Bills aim at cyber R&D

Members of the House Science Committee introduced two bills Dec. 4 aimed at increasing funding and attention for cybersecurity and information technology research and development.

The Cyber Security Research and Development Act, introduced by the committee chairman, Rep. Sherwood Boehlert (R-N.Y.), addresses many of the security challenges government faces. Those challenges include the lack of far-reaching security research; too few university students focused on information security; and the lack of coordination among the federal agencies, academic institutions and companies.

The act creates several research and grants programs at the National Science Foundation and the National Institute of Standards and Technology, two agencies long involved in security research and partnering with the private sector. Funding authorized by the act for these programs totals almost $880 million across five years and includes:

* $233 million for a grants program at NSF for innovative research on basic cybersecurity issues.

* $90 million to establish a competitive grants program through NSF for universities and colleges to provide fellowships, research opportunities and other education to students pursuing doctoral degrees in cybersecurity.

* $275 million for a grant program at NIST for high-risk, cutting-edge research by academic researchers working with industry.

* $32 million to NIST for an in-house research program in cybersecurity.

"Currently, there are too few scientists and engineers engaged in research on information security and too little funding for security research," Rep. Ralph Hall (D-Texas), ranking member on the committee and co-sponsor of the bill, said at the press conference where the committee released the two bills. "And as federal agencies and private industry have found, there are too few people with specialized computer security skills."

The Networking and Information Technology Research Advancement Act, sponsored by Rep. Nick Smith (R-Mich.), chairman of the committee's Research Subcommittee, increases the funding for IT research and development at NSF, NIST, NASA, the Energy Department, the National Oceanic and Atmospheric Administration and the Environmental Protection Agency. The act authorizes almost $7 billion across five years for programs at those agencies.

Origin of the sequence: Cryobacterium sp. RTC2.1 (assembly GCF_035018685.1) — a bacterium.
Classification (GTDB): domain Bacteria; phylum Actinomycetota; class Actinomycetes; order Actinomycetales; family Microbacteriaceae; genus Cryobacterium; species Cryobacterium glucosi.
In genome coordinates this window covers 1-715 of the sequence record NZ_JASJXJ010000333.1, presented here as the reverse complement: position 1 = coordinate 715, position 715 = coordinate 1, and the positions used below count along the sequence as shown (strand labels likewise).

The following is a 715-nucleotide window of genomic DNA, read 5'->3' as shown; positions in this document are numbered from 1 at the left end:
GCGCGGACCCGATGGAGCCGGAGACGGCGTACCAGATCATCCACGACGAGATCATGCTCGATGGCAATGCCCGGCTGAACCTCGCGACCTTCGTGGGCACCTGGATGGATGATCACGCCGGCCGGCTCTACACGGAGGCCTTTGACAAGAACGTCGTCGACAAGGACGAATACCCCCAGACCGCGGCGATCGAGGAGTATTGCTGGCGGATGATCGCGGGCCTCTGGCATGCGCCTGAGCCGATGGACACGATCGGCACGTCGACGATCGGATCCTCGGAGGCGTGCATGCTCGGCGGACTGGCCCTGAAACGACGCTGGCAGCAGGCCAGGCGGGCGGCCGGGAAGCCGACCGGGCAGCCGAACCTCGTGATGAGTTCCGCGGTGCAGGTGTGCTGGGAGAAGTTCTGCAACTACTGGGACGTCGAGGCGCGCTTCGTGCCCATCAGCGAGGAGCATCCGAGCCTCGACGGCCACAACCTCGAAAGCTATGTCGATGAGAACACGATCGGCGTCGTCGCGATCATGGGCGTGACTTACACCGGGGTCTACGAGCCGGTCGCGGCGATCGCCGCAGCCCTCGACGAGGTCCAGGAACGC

To support this increase in funding, the act authorizes the agencies' continued participation in the Networking and Information Technology Research and Development Program run by the White House's Office of Science and Technology Policy. The program coordinates interagency research in areas including high-end computing, software design and productivity, high-confidence software and systems, and human/computer interaction and information management.

"Although the private sector provides the lion's share of the research funding, its spending tends to focus on short-term, applied research," Smith said. "The federal government, therefore, has a critical role to play in supporting the long-term, basic research that the private sector requires but is ill-suited to pursue."

The act also updates the High Performance Computing Act of 1991 to emphasize the importance of cybersecurity research, and directs the National Academy of Sciences to provide two studies. The first study will compare the state of IT and engineering research in the United States with that of other countries, and the second will study how to strengthen the IT workforce.


  • People
    Federal CIO Suzette Kent

    Federal CIO Kent to exit in July

    During her tenure, Suzette Kent pushed on policies including Trusted Internet Connection, identity management and the creation of the Chief Data Officers Council

  • Defense
    Essye Miller, Director at Defense Information Management, speaks during the Breaking the Gender Barrier panel at the Air Space, Cyber Conference in National Harbor, Md., Sept. 19, 2017. (U.S. Air Force photo/Staff Sgt. Chad Trujillo)

    Essye Miller: The exit interview

    Essye Miller, DOD's outgoing principal deputy CIO, talks about COVID, the state of the tech workforce and the hard conversations DOD has to have to prepare personnel for the future.

Stay Connected


Sign up for our newsletter.

I agree to this site's Privacy Policy.